In PARADISE LOST 2: REVELATIONS, Berlinger and Sinofsky continued their investigation as Damien Echols, who was sentenced to death by lethal injection, appeals his sentence. Finding new evidence which disputes Echols and his compatriots’ involvement in the crime, Berlinger and Sinofsky likewise begin accumulating evidence against an alternate suspect, Mark Byers, the stepfather of one of the murder victims. Despite a criminal record, a history of weapon use and a wife who died under suspicious circumstances, Byers was never prosecuted.

In PARADISE LOST 3: PURGATORY, Berlinger and Sinofsky reveal new DNA evidence which points away from Byers to another, previously neglected suspect. More astoundingly, however, is that the film now culminates with the exoneration and release of the West Memphis 3 due to this new DNA evidence, validating the 18-year unyielding investigation by Berlinger and Sinofsky which directly resulted in the freeing three innocent young men.


Screenings: Friday, October 28th @ 2:15pm and Sunday, October 30th @2:15pm


With the incidence and intensity of bullying rising at an alarming pace over the last few years, Lee Hirsch’s expansive, cinematic, and above all, sensitive exploration of the causes and consequences of the phenomenon could not have come soon enough.
While bullying has been receiving increasing coverage in the news, particularly in tragic situations where a harassed child or teen has been driven to suicide, we are rarely able to truly understand what goes on firsthand. In THE BULLY PROJECT, Hirsch gains incredible access to schools across the country to document a year in the life of several kids suffering physical or emotional torment at the hands of their peers. The film shows not only the shocking extent of the bullying, but also the fact that in many situations school administrators unknowingly exacerbate the problem by dismissing bullying as at best innocuous and at worst character-building. THE BULLY PROJECT is not just a poignant, fascinating movie, but also a powerful plea for change, starting with an acceptance of the seriousness of the situation.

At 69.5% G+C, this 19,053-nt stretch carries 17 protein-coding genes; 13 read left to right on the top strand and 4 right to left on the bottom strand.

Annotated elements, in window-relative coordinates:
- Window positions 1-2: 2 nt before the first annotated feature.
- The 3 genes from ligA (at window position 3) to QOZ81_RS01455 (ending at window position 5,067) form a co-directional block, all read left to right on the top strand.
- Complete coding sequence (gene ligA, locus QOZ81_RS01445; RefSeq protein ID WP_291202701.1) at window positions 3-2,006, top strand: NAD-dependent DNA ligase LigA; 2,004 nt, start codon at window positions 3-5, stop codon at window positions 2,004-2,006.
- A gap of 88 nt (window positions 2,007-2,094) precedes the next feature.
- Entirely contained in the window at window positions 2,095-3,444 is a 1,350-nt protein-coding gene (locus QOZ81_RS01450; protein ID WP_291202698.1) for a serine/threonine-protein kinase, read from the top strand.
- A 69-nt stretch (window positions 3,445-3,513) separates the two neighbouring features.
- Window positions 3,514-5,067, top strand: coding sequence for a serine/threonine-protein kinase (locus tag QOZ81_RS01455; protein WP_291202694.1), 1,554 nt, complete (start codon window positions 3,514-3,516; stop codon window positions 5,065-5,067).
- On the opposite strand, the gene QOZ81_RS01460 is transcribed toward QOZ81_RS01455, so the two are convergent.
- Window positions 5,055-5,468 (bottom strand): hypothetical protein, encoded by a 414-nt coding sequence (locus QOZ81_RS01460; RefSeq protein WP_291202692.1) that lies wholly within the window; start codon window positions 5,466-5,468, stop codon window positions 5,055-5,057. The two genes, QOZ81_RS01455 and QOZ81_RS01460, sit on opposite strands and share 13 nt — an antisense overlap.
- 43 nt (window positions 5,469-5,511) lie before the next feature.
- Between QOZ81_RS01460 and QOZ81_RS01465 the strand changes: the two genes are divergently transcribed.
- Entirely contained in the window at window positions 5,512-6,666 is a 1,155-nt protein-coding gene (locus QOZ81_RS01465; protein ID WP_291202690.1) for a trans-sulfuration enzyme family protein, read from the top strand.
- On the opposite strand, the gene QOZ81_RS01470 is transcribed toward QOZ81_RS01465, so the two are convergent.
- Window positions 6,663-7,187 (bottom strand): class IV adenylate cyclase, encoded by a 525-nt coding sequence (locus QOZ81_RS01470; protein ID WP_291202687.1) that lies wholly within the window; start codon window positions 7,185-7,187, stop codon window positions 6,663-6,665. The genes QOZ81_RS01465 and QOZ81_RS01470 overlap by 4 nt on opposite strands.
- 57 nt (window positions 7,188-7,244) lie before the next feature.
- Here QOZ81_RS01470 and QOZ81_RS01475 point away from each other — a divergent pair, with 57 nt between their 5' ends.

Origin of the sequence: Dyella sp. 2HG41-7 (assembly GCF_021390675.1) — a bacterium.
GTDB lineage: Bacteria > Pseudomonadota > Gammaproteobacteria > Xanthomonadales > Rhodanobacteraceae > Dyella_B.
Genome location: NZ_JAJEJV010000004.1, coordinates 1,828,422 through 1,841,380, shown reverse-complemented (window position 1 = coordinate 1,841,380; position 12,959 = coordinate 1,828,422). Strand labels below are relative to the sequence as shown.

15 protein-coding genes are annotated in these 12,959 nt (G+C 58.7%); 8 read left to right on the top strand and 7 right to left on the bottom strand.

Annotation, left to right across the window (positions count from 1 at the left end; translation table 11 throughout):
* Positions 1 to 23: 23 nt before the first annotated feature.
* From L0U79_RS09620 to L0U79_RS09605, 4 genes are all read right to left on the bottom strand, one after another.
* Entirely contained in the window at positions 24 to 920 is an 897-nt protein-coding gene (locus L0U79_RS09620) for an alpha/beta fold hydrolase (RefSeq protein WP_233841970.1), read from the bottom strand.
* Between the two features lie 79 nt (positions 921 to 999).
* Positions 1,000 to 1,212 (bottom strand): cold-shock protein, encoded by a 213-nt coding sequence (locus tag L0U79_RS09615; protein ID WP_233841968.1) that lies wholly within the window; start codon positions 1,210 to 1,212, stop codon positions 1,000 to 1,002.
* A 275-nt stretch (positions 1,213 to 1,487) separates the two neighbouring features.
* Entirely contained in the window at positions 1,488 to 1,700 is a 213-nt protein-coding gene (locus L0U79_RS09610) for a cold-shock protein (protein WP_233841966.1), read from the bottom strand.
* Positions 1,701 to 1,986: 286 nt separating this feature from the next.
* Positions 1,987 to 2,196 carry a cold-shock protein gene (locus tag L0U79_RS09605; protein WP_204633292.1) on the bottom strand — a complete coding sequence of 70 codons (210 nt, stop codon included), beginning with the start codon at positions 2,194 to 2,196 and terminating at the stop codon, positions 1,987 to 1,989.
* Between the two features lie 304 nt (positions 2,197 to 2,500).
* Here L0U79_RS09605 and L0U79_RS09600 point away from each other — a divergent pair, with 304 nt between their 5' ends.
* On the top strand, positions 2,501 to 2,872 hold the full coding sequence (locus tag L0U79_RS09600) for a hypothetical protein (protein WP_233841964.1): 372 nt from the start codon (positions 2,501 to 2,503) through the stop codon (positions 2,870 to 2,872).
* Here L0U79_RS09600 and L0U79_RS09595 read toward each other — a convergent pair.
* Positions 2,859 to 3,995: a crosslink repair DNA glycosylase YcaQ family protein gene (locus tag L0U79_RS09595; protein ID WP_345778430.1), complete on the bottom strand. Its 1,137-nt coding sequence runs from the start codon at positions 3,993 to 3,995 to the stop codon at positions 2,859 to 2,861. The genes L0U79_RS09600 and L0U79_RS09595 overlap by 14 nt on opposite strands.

Screenings: Sunday, October 23rd @ 12:30pm and Tuesday, October 25th @ 2:40pm

SPECIAL POST-SCREENING DISCUSSION with director Roland Legiardi-Laura!

Three teenage friends from the Bronx tell their stories of friendship, love and struggle, showing how a radical poetry class can ignite change.
Karina, Pearl and Anthony are in an alternative poetry workshop called Power Writing. Its motto is: “If you don’t learn to write your own life story, someone else will write it for you.” By writing and reciting their poetry, the students articulate their realities and dreams, striving to create their future. Academy Award winning director Deborah Shaffer joined them at a Power Writing performance. The filmmakers “believe the impact of empowering the creative voices of youth and guiding their energy toward social engagement will lead to a more literate, ethical, critically minded citizenry, without which democracy is little more than a sham.”

Screenings: Saturday, October 22nd @ 12:00pm and Wednesday, November 2nd @ 5:00pm


Following a group of high school students in southern California, SHAKESPEARE HIGH chronicles their journeys as they grow as people and create moving works of drama for the Drama Teachers Association of Southern California Shakespeare Festival.
With backgrounds that include poverty, drugs and gangs, the characters of SHAKESPEARE HIGH exist as fully realized portraits in director Alex Rotaru’s story of the triumph of education. Along the way we hear insights from many of the famed alumni of the Festival, including Richard Dreyfuss, Mare Winningham, and Kevin Spacey as they discuss the challenges and cuts to arts education since their childhoods. We watch these students battle with both the difficulties of their lives and the call of their dreams; their shared struggles become our own.